In some respects, the world of journalism is unchanged since 1913. International crises and disasters dominated the front page as they do now. In the Midwest, hundreds died in the wake of one of the largest blizzards the Great Lakes have ever seen. Abroad, Chile struggled to rebuild after a magnitude 6.3 earthquake that had killed two hundred people the previous week.
In Washington, the Senate Banking and Currency Committee debated the number of regional banks the Federal Reserve would set up, while at a Chamber of Commerce meeting the 31-year-old Assistant Secretary of the Navy argued that suburbs were the" only solution" to modern life – an anecdote made slightly more interesting for the fact that this young man grew up to be FDR.
Elsewhere, the newspapers from that day paint a portrait of life seemingly far removed from our own. The Washington Herald devoted space on page 3 to the delightful story of a search for nine missing billy goats, which noted, "an investigation of all trash bar ells and baskets in all back yards and alleys in the northeast showed no tin cans or old rags missing, and the police are mystified."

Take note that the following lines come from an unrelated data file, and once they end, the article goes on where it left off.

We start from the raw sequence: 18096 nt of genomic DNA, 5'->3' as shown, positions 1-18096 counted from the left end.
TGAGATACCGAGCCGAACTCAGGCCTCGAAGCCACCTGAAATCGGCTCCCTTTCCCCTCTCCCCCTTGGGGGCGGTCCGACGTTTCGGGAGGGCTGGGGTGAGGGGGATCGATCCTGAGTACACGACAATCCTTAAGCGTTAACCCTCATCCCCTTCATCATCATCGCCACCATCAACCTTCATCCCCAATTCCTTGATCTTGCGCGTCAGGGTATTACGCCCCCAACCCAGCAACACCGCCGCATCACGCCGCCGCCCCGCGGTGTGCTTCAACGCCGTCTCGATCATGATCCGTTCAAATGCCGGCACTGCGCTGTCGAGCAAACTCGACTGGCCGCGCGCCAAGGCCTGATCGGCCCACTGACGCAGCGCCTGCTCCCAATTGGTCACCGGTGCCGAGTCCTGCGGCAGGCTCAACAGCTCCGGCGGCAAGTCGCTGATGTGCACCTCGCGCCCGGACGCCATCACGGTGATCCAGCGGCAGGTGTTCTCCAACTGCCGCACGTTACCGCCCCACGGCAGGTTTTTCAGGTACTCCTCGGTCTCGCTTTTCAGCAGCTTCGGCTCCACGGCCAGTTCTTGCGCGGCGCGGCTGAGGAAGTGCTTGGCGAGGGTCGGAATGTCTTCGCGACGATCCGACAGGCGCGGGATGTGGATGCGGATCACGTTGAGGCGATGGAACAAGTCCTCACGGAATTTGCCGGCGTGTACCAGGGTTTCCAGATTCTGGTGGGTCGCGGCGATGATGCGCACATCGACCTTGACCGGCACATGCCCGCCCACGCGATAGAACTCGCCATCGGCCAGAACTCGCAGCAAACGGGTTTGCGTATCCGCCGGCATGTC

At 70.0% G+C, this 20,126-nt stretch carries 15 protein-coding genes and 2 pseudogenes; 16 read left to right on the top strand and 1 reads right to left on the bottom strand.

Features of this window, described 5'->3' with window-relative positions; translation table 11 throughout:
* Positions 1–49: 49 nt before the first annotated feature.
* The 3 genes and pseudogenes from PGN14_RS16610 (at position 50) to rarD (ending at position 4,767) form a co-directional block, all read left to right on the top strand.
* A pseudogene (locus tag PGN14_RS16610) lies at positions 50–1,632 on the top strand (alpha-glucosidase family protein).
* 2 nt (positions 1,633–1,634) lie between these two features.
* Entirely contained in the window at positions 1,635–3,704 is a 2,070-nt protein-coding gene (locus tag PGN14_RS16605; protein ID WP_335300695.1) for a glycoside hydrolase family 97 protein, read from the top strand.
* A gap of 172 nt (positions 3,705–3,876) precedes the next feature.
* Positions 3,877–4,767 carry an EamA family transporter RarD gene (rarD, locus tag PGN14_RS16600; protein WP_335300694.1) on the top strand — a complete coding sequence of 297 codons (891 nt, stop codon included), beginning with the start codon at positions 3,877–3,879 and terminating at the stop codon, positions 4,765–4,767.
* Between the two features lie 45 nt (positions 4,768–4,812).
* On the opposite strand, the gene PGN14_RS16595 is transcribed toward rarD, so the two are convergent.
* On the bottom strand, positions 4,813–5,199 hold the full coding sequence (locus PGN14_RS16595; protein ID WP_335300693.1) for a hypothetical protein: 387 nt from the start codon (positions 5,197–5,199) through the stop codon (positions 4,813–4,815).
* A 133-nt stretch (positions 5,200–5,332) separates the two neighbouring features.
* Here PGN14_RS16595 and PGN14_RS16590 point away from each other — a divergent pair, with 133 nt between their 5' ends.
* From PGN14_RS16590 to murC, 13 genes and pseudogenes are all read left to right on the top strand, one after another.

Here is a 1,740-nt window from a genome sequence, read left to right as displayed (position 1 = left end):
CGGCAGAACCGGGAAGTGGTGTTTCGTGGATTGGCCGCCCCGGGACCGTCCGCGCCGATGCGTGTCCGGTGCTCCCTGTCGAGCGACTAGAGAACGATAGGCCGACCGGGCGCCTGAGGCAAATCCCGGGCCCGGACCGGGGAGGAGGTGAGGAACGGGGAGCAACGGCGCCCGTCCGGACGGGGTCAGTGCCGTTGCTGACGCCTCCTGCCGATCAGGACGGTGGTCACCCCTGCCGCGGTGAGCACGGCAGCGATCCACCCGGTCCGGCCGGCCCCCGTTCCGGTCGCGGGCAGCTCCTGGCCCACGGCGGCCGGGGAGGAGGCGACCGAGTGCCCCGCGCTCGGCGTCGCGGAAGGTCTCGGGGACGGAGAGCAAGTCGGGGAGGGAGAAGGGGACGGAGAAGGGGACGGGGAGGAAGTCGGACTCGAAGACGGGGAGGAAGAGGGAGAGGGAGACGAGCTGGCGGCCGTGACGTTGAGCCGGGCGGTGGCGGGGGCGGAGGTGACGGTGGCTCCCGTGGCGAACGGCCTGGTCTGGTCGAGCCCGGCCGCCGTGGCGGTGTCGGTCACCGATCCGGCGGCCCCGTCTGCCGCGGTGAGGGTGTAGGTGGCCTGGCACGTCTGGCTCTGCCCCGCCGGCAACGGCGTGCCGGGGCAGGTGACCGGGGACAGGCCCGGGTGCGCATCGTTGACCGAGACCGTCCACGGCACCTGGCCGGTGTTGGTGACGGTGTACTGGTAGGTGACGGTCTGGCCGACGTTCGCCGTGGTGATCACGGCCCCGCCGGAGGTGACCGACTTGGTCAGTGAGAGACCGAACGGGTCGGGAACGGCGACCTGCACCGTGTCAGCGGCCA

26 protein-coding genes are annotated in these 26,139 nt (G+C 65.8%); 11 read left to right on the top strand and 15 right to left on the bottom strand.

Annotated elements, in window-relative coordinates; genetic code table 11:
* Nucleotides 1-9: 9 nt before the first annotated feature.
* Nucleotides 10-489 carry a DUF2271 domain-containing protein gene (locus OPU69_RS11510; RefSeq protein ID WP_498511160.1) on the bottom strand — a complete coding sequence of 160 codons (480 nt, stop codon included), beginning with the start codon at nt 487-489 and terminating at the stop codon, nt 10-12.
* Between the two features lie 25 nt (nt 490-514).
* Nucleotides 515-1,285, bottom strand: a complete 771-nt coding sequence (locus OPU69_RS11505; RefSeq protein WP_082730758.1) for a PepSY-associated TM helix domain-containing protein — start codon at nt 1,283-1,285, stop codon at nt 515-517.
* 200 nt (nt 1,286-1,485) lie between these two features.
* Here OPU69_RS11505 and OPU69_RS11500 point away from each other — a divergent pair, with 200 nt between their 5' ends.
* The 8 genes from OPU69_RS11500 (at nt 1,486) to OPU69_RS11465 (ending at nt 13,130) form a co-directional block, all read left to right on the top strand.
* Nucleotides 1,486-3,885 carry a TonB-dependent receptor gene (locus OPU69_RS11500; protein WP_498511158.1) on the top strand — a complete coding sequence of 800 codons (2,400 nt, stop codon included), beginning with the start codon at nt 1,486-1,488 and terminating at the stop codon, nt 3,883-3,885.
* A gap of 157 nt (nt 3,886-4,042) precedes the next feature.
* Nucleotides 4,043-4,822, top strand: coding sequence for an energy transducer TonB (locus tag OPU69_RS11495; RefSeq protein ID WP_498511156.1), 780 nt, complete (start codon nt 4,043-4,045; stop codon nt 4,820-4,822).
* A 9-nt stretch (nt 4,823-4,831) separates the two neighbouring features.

In New York, the Times approached the news of the day with considerably more humor than it currently employs. The Grey Lady of 1913 announced the career plans of foreign dignitaries, reported on the divorce of a local jockey and explained foreign political cartoons to its devoted readers.
Disasters, gossip and animals – the next time you complain how bad the news media of 2013 is, know that it was exactly the same in 1913.